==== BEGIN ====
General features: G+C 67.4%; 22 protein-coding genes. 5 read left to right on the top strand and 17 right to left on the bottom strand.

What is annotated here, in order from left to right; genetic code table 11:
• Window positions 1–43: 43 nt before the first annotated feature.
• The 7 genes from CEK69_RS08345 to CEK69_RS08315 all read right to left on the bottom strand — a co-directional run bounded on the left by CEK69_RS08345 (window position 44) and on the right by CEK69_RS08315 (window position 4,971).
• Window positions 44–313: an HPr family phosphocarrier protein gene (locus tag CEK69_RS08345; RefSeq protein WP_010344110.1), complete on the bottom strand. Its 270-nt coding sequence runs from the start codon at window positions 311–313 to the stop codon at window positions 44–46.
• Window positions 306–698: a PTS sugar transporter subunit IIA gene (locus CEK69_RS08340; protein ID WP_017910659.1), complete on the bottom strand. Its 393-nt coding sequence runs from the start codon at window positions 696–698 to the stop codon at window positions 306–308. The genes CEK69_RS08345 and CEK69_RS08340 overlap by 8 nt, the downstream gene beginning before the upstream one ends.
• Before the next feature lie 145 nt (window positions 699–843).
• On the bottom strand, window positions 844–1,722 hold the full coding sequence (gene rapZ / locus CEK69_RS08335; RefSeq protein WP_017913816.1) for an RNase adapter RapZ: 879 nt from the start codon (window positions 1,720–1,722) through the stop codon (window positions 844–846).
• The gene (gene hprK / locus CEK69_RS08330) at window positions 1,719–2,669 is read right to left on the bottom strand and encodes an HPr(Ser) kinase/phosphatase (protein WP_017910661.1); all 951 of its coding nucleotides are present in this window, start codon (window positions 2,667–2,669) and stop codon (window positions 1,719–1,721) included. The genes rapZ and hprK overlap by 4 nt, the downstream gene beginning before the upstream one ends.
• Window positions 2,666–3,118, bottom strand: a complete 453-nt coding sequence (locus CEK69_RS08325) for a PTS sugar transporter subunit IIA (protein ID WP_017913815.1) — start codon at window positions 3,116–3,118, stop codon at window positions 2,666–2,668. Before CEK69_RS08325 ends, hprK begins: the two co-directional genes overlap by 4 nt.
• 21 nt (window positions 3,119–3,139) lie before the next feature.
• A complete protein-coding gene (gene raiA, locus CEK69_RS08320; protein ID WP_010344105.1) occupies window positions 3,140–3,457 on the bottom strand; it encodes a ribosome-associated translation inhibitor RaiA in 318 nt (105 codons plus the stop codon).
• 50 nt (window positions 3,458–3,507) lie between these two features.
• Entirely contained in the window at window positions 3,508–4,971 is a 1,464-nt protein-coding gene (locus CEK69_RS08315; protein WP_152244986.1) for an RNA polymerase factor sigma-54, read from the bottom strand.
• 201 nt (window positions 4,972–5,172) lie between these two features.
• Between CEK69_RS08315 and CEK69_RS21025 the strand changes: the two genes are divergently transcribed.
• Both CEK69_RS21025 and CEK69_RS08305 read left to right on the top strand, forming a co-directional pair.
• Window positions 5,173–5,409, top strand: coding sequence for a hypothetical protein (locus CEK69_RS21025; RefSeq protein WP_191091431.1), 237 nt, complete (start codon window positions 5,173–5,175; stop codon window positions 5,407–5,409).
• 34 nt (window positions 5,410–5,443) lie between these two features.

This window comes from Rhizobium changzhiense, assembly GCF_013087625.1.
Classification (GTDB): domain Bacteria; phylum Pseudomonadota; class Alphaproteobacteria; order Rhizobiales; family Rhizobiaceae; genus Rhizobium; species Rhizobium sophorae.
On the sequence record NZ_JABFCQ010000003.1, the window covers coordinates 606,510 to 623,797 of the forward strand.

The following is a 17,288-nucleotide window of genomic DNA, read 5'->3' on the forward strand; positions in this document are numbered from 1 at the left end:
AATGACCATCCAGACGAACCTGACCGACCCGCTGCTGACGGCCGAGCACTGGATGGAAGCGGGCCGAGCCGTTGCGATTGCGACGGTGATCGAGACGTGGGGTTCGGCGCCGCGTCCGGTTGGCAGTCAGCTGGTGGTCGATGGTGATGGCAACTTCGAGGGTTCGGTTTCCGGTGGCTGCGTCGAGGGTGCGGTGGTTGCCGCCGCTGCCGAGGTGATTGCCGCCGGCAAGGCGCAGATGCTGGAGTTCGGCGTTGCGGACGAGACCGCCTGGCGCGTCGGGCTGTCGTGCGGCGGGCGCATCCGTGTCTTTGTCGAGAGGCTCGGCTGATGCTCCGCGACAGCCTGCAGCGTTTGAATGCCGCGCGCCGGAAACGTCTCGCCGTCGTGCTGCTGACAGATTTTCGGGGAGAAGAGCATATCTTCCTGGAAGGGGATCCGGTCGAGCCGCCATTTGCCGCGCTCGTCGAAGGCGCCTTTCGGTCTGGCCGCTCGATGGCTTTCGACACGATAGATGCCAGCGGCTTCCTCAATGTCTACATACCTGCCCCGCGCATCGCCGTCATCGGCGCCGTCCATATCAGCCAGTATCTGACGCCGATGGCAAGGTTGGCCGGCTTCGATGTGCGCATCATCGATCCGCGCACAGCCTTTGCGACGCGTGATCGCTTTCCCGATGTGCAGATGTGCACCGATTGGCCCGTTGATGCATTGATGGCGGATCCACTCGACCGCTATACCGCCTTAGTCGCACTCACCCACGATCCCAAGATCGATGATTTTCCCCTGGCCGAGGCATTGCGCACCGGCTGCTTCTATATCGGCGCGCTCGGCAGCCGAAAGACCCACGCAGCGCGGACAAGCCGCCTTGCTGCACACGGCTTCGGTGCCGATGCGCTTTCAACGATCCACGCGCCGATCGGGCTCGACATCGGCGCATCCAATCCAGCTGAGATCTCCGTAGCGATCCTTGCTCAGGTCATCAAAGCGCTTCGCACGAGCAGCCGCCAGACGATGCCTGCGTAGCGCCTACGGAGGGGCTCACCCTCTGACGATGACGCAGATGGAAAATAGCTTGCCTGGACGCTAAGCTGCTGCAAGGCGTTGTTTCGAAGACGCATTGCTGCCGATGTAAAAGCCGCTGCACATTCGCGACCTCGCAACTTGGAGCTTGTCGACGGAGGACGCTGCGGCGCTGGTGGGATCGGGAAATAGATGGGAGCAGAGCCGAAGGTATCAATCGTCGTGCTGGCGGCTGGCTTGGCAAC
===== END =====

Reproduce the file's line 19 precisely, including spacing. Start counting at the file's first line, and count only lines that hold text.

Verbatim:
• 34 nt (window positions 5,410–5,443) lie between these two features.